JPMorgan Chase [JPM]] today purchased a $3.5bn portfolio of 3,800 performing multifamily and other commercial real estate (CRE) loans from a Citigroup (C) subsidiary. While JPMorgan declined to specify the terms of the deal in a news release, it did say the loans are primarily multifamily CRE mortgages backed by properties in California, New York and Illinois. All of the loans in the portfolio are performing and the properties show strong credit performance, JPMorgan said. The move is part of JPMorgan’s strategy to expand its commercial term lending business within the Chase Commercial Banking subsidiary. JPMorgan said 80% of the commercial term lending department’s $36bn portfolio is multifamily loans. “This highly desirable loan portfolio adds strong earning assets in markets we currently serve and valuable relationships that will provide new origination opportunities,” Al Brooks, JPMorgan head of commercial term lending, said in a press statement. “The portfolio mirrors Chase Commercial Term Lending’s focus on excellent borrowers in stable markets.” The transaction closed immediately and will be reflected in the JPMorgan Q310 financial statement. JPMorgan said in its release that the transaction is not expected to have a material impact on Citi’s net income. For Citi Holdings, the Citigroup subsidiary created in January 2009 to hold its nonessential businesses and assets, the deal will reduce the generally accepted accounting principals (GAAP) assets by $3.5bn. It’s the latest in a series of wind-downs of Citi assets as the company looks to recover from the credit crisis. According to the JPMorgan release, Citi Holdings assets were less than 25% of Citi’s total balance sheet. “We are excited about the opportunity to provide additional credit for multifamily properties in our core markets and broaden our relationship with these new clients,” said Todd Maclin, CEO of Chase Commercial Banking. “We know how important rental apartments are to the health of a community.” Write to Austin Kilgore.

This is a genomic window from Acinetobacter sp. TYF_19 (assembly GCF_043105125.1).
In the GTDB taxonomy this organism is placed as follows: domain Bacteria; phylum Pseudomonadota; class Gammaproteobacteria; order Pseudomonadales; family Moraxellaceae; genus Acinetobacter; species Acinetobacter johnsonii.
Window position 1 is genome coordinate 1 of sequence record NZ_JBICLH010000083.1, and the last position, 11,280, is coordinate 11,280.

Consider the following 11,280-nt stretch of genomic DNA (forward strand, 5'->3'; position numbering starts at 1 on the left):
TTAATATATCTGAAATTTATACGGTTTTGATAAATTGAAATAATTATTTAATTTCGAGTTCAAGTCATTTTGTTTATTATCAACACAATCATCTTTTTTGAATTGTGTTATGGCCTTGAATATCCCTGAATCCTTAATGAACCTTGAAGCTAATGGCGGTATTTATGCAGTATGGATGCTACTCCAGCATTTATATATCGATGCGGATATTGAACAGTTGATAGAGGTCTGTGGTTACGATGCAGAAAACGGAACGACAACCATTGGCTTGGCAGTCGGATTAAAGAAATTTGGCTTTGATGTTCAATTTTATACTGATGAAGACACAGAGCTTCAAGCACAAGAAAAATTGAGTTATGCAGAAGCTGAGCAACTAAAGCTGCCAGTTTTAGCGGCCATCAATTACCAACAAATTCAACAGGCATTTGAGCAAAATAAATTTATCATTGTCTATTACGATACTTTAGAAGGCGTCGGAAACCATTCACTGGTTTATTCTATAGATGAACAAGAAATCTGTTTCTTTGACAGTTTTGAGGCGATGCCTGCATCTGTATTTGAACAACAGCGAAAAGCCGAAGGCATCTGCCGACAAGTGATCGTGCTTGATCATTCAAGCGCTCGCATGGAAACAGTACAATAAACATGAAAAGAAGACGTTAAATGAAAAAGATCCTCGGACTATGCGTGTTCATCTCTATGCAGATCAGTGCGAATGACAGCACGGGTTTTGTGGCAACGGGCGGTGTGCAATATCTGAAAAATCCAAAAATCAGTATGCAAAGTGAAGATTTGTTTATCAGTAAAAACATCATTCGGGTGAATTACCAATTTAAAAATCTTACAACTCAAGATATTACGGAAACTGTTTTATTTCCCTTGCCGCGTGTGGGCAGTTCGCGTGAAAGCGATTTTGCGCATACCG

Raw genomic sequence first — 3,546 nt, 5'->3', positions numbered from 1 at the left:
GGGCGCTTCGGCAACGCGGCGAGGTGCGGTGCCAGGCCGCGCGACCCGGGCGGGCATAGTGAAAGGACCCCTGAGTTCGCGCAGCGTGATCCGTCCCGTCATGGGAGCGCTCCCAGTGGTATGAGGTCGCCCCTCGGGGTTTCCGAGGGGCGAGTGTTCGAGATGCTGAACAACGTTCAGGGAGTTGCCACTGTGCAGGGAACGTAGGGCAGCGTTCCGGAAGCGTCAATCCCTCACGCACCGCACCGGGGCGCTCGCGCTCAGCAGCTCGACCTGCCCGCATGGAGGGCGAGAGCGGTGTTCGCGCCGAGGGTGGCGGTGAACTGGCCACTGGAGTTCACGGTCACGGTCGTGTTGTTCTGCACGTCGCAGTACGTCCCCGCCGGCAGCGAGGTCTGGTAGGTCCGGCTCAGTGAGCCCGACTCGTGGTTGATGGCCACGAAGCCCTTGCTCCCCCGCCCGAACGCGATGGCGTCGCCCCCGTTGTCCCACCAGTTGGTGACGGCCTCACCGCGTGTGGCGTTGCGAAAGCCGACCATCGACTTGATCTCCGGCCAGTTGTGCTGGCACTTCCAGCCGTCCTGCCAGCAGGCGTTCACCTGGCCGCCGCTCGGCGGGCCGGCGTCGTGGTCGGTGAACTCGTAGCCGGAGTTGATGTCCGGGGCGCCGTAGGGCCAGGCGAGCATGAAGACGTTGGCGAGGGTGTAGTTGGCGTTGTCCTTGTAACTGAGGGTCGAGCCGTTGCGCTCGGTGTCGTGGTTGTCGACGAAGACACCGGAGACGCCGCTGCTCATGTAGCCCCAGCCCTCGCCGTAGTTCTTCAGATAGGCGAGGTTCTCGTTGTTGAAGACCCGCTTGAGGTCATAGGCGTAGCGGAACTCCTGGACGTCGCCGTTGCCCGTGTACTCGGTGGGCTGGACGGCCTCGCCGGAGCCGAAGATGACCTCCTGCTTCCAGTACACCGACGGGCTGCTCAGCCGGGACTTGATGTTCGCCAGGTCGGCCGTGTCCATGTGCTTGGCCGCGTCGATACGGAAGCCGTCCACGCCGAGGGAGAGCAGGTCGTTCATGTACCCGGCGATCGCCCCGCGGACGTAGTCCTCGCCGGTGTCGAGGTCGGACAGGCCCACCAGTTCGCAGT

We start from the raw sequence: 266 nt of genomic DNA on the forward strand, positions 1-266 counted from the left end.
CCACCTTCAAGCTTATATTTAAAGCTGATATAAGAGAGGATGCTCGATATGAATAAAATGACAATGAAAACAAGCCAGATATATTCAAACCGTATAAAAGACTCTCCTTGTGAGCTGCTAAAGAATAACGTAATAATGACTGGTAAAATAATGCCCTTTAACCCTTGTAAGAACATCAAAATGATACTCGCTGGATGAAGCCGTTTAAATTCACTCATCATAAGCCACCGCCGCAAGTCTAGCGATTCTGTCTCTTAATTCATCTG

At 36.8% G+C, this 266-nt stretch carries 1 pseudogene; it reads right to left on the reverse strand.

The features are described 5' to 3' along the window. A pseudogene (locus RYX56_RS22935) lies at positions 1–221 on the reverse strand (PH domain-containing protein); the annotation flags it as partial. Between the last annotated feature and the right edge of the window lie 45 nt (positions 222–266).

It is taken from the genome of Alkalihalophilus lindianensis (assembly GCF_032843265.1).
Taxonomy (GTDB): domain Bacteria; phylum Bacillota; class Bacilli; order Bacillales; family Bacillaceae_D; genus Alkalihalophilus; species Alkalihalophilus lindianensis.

Most Popular Articles
Thanks to increases in home prices in 2019, the Federal Housing Administration loan limit will increase for nearly all of the country in 2020.
Although the nation’s homebuying confidence strengthened in November, Fannie Mae’s Home Purchase Sentiment Index indicates several factors including supply and home price appreciation are weakening growth.